Payne: Cruisin' away the COVID-19 blues on Woodward and beyond
Birmingham — The Woodward Dream Cruise may look a little different this August as communities cancel events over COVID-19 virus concerns and corporate sponsors keep their distance. But the cruisers will come anyway.
Michigan motorheads are already hitting the streets this May as a cure for months of cabin fever.
Woodward Avenue — nicknamed “The COVID 500” by local residents — has been busy as spring weather brought out everything from classic sedans to modified hot rods to modern muscle cars. The Michigan Car Cruise Calendar Facebook page is teeming with posts as members share car gatherings and personal car updates.
In Rochester Hills last Wednesday a group of enthusiasts organized the “Afternoon Cruise” which attracted some 100 cars for a leisurely mid-day drive up and down Hamlin Street. Well, mostly leisurely. Some participants couldn’t resist the occasional tire-squealing burnout.
“We thought is was a cool idea, so quite a few of our staff members participated,” explained Kim Zeile, founder of Trans-Am racing engine maker Prefix Corp., who helped organize the event. “The area is slowly beginning to open back up, and this was a safe and fun way to get some cool vehicles out and interact with fellow car enthusiasts.”
Enthusiasts gathered over a typical smorgasbord of dream rides — Porsche 911s, Jeeps, jacked-up pickups, Ford Focus pocket rockets, ol’ '50s jalopies — in the Prefix parking lot before cruising. Prefix provided a food truck for attendees to grab a quick lunch, and Mother Nature cooperated with a beautiful afternoon.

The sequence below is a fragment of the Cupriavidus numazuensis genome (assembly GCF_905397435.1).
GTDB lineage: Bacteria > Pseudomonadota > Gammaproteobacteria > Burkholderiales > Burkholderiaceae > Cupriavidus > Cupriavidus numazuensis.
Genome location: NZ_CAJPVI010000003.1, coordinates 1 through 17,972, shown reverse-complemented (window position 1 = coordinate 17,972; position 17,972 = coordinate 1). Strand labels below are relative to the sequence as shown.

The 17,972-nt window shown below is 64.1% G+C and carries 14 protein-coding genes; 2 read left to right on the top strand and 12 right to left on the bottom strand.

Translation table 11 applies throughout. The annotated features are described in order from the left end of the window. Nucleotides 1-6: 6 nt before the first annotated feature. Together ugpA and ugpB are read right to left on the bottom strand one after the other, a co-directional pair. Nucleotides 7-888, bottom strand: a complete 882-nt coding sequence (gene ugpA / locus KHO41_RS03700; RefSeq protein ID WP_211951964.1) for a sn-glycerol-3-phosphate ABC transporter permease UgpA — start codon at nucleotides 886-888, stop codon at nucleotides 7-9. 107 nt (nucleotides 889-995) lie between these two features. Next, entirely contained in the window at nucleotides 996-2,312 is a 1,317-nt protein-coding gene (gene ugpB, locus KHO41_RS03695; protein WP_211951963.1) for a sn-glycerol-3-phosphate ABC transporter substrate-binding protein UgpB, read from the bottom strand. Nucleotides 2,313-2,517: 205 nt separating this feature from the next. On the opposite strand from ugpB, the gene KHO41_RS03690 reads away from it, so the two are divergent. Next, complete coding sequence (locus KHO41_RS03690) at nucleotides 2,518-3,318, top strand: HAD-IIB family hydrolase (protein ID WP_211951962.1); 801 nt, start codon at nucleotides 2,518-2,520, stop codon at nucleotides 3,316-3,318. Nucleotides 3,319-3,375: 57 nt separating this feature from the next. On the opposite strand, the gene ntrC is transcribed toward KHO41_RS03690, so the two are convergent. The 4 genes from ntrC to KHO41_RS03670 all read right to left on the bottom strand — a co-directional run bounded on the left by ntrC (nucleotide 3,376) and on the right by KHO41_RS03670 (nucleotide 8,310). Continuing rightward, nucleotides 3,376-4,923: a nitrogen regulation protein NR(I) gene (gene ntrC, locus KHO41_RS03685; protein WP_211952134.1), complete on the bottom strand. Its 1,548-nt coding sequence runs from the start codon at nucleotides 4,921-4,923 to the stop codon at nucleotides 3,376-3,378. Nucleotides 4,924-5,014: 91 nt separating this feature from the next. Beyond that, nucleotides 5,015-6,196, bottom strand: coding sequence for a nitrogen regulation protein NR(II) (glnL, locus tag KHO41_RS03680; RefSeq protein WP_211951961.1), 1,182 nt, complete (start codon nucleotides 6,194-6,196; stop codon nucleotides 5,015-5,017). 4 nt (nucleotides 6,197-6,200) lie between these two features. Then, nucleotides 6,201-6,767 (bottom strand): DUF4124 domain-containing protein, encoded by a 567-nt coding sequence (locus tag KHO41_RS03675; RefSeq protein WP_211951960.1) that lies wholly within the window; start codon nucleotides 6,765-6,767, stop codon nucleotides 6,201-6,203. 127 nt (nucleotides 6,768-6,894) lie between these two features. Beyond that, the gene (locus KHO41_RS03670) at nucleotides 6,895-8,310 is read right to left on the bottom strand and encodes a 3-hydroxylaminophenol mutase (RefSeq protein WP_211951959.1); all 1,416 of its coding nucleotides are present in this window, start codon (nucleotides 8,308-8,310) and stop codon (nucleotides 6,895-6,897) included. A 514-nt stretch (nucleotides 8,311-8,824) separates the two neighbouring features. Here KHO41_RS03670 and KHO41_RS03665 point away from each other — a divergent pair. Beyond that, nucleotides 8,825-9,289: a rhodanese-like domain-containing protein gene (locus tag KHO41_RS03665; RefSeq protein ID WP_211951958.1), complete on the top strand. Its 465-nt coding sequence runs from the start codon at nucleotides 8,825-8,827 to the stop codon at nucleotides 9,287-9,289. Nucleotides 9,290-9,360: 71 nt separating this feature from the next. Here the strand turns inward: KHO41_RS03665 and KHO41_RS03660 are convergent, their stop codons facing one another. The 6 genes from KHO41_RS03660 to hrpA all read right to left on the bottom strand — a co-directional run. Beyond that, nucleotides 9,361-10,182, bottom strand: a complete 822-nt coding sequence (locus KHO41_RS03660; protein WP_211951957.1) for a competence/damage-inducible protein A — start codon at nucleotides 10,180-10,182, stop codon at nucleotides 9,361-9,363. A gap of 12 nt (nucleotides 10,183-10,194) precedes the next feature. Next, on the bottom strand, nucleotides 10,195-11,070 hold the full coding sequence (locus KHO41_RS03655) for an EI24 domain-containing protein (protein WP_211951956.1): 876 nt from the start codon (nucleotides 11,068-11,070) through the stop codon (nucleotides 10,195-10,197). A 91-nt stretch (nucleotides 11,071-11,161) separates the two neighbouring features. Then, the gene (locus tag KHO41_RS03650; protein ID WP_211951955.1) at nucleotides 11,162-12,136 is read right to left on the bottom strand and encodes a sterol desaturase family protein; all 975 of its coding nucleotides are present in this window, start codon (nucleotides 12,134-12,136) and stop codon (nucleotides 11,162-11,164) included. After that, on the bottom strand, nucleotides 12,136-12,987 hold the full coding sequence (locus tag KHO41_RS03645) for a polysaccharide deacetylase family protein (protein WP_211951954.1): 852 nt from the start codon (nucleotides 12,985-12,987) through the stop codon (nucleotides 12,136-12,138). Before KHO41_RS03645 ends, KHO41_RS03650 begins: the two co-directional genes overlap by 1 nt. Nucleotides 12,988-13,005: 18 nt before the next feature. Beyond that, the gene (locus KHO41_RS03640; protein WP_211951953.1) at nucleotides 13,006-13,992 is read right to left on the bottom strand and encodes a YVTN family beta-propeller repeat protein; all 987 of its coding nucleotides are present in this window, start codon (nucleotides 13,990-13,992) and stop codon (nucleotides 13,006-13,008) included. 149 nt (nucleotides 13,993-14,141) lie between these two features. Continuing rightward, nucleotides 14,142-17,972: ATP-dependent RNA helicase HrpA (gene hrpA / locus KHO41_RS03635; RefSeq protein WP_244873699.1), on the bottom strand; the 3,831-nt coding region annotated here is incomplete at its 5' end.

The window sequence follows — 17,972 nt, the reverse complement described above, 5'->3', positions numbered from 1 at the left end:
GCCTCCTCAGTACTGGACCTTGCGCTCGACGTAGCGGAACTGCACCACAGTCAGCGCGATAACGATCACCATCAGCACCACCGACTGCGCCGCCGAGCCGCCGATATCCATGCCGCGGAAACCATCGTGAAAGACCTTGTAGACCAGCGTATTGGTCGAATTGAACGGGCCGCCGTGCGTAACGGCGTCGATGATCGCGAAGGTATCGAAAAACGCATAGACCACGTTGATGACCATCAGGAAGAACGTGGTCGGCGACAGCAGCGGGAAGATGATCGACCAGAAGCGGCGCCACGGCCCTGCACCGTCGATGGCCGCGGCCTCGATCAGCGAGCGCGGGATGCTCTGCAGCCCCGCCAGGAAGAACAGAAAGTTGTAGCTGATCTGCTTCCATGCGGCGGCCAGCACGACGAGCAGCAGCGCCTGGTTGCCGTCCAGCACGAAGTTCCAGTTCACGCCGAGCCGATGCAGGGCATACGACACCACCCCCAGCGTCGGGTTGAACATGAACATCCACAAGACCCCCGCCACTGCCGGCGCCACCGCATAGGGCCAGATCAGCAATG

“It meant a little taste of feeling back to normal,” said participant Jhan Dolphin. “After all, not much can compare to the freedom of rolling down the windows and going for a drive in your favorite ride.”
Woodward Avenue is Michigan’s cruising main street and recent weekends have been busy. Growling street rods have been doing patented loops around the traditional, 16-mile parade route that runs from Ferndale to Pontiac. Others have gathered in Woodward parking lots — hoods propped open to display sparkling engines underneath — as owners swap stories and urge on passing classics.
The activity starts a slow build to the official, 26th annual Dream Cruise on Saturday, Aug. 15 this year. The cruise reportedly attracts up to 1.5 million people.
Those numbers may be down this year as enthusiasts — especially older demographics — weigh the risks of COVID-19 and as authorities pressure organizers to social distance. Organizers have declined comment to date, citing the virus situation as too fluid to make plans three months out from the Cruise.
An announcement is expected in early June. Insiders say there will be changes, with participants urged to stay in their cars while communities cancel most official events.
Woodward Dream Cruise Parking, which helps cruisers find spots on the crowded route, posted on its Facebook page this week that the “Woodward Dream Cruise is going to happen this year ... however, you will see big changes. Most of the organized community events will be canceled, including entertainment, concerts, car shows, vendors, Emergency Vehicle show, kid zone, etc., to keep large crowd gatherings to a minimum.”
The Dream Cruise has always been controversial among some local residents who object to the noise and odors that the rolling traffic jam brings each summer. With added concerns over COVID-19, nerves are more on edge this year.
Paul Canvasser, a resident of Poppleton Park in Birmingham, recently wrote on Next Door that “I am fed up with the noise and racing that has overtaken Woodward. It is even more annoying since I have been isolated at home for several weeks. Everything else is shut down, but the cruising is the first thing to come back. It is time to alter this situation!”
The post received 310 community responses.
More gatherings are scheduled this weekend from Rochester to Woodward as the weather warms to 70 degrees. But critics may get their wish for a respite from the COVID 500 on Sunday. The chance of rain is 100 percent.
Henry Payne is auto critic for The Detroit News. Find him at email@example.com or Twitter @HenryEPayne.